Wednesday, 20 May 2015

Words He Lived By

**After this post, you will find all my future posts on my new website, Go to my website any time to follow me on Facebook and Twitter and to follow my blog...thanks!

Madison and I are almost done our four week practicum for the SETA (Special Education Teacher Assistant) program (also known as Education Assistant) and we are both thoroughly enjoying it. We didn’t choose what school we would be at, but we are both pleased with where we were placed. You could definitely tell on Friday afternoon which one of us is at a high school and which one is at an elementary school. I was wearing black capri pants, a white blouse, a jean jacket and a pair of Vans. Madison had stickers on her face, and was wearing a neon shirt, rainbow pants and running shoes - it was fun day at her school and the theme was rainbows. 

During Christmas break, when I suggested to Mike that I not return to the SETA program and perhaps finish at a later date, he replied with the words he lived by, “Don’t quit!” He spelled it out a few times over the course of a couple of weeks. It’s a statement he modelled everyday since he was diagnosed with ALS…ever since I knew him actually.

Mike always delighted in the things I did. He always encouraged me and believed in me. There was even a few times I was mad at him for not stopping me from pursuing something that didn’t lead to a successful outcome. But looking back now, it was all successful to him because even if I failed, I grew. Success to him was becoming the woman I am and the woman I’m yet to be. I guess he thought the accomplishments, the mistakes and everything in between was all pretty great because it’s what’s shaped me into me. And he just loved me so much.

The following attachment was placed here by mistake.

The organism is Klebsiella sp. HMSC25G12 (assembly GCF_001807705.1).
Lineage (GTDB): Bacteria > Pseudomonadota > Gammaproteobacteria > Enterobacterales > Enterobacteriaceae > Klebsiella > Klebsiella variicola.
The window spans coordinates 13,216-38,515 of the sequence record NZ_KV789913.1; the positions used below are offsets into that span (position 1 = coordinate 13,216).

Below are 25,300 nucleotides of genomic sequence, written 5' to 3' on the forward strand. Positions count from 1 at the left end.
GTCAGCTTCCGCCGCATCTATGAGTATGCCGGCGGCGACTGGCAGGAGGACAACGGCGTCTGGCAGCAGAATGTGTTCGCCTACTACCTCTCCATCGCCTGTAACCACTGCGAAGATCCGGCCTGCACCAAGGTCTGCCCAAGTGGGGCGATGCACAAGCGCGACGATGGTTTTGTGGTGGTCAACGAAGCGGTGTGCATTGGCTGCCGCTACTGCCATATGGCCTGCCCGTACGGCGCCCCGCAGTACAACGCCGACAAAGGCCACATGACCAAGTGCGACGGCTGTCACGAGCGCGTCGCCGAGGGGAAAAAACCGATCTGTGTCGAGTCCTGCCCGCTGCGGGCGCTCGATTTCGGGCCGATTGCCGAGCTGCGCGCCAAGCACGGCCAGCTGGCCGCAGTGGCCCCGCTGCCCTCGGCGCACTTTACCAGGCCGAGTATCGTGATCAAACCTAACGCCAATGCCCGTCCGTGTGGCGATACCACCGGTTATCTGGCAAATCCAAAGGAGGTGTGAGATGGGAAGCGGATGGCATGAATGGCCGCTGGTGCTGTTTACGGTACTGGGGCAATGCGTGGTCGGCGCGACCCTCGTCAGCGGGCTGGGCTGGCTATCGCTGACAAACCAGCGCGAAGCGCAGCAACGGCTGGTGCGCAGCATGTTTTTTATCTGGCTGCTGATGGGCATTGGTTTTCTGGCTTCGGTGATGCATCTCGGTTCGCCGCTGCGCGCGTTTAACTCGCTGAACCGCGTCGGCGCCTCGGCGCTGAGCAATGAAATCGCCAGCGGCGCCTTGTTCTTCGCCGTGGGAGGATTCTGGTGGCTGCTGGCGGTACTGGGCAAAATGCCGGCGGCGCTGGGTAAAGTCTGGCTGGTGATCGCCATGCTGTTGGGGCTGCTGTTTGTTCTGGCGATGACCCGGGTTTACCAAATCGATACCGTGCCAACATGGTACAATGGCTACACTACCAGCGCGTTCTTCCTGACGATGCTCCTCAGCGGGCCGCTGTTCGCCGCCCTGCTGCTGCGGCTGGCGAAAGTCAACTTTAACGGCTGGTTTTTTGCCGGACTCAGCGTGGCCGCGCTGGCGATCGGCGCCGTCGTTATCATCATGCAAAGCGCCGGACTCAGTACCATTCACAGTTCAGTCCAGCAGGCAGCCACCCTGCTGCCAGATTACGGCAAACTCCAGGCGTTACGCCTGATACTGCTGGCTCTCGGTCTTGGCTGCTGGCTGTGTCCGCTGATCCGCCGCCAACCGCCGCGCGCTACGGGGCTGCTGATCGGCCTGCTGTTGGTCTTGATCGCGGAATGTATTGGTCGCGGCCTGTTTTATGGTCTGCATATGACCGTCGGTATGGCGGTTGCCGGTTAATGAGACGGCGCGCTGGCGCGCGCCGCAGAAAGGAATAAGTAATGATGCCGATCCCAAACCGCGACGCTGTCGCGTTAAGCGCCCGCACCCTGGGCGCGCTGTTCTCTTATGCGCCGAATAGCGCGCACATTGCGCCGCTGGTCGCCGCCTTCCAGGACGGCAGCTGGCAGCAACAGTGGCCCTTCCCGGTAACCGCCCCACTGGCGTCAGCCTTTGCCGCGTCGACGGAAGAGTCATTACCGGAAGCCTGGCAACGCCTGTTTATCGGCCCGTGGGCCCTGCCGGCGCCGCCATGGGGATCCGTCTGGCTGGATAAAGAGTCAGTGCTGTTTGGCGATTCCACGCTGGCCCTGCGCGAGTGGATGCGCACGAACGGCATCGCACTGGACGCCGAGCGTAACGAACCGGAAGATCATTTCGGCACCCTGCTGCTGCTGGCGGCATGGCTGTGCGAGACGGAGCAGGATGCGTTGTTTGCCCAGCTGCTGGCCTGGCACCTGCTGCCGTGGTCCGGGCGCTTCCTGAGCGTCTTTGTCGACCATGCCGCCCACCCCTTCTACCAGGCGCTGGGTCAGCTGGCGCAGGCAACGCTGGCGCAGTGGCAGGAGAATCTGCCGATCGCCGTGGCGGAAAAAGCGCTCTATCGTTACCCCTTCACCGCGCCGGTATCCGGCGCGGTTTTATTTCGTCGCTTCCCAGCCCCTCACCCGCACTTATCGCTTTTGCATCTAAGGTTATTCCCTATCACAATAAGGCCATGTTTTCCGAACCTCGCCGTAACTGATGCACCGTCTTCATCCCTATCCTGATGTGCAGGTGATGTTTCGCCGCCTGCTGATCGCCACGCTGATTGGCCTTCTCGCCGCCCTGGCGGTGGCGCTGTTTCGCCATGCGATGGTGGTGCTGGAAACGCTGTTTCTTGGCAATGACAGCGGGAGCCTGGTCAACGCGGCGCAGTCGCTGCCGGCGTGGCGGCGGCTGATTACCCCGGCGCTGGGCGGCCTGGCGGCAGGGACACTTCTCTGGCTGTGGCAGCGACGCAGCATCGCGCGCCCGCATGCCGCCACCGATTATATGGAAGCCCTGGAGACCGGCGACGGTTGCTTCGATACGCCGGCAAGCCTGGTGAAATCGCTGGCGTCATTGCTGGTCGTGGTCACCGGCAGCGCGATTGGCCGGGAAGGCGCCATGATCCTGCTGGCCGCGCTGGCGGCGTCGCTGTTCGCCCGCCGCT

Anyway, I’m so glad I didn’t quit. Not for the obvious reason that I am so close to being done, but because Mike would be so proud of me. He’d say, “See, I told you you could do it.”

It’s kind of weird how life goes on. Mike passed away Jan 5 and every day that comes and goes from then is another day further away from him. I feel like I just let go of him and now all this time and space separates us. He’s all orientated in his new place and my life here moves on. I wish time could stop for a little while to keep the distance from growing.

When Mike passed, I got this glimpse of heaven and for a couple of weeks after, everything here seemed so ridiculous. Everything paled in comparison to that little glimpse I got. I remember laying on Mike’s reclining chair listening to the TV, thinking, “Really?” This is so dumb! Everything seemed really dumb. When I had fully returned to earth, all of a sudden my life became smaller and my purpose became larger. It just seems more important than ever to make my life count and to make Mike proud of me. Almost everything I do, I think, would this make Mike happy?

I’m still up pretty late at night. Not 2:00am late, but still late. I take my laptop to bed and listen to music while I write or read or scroll Facebook, I like to drown out the silence - the absence of Mike breathing. Often lately my thoughts as I drift off are of Mike lying in that hospital bed. I think of our last moments together when the angels were gathering him up and I was saying good bye. I wish I could go back and kiss him one more time.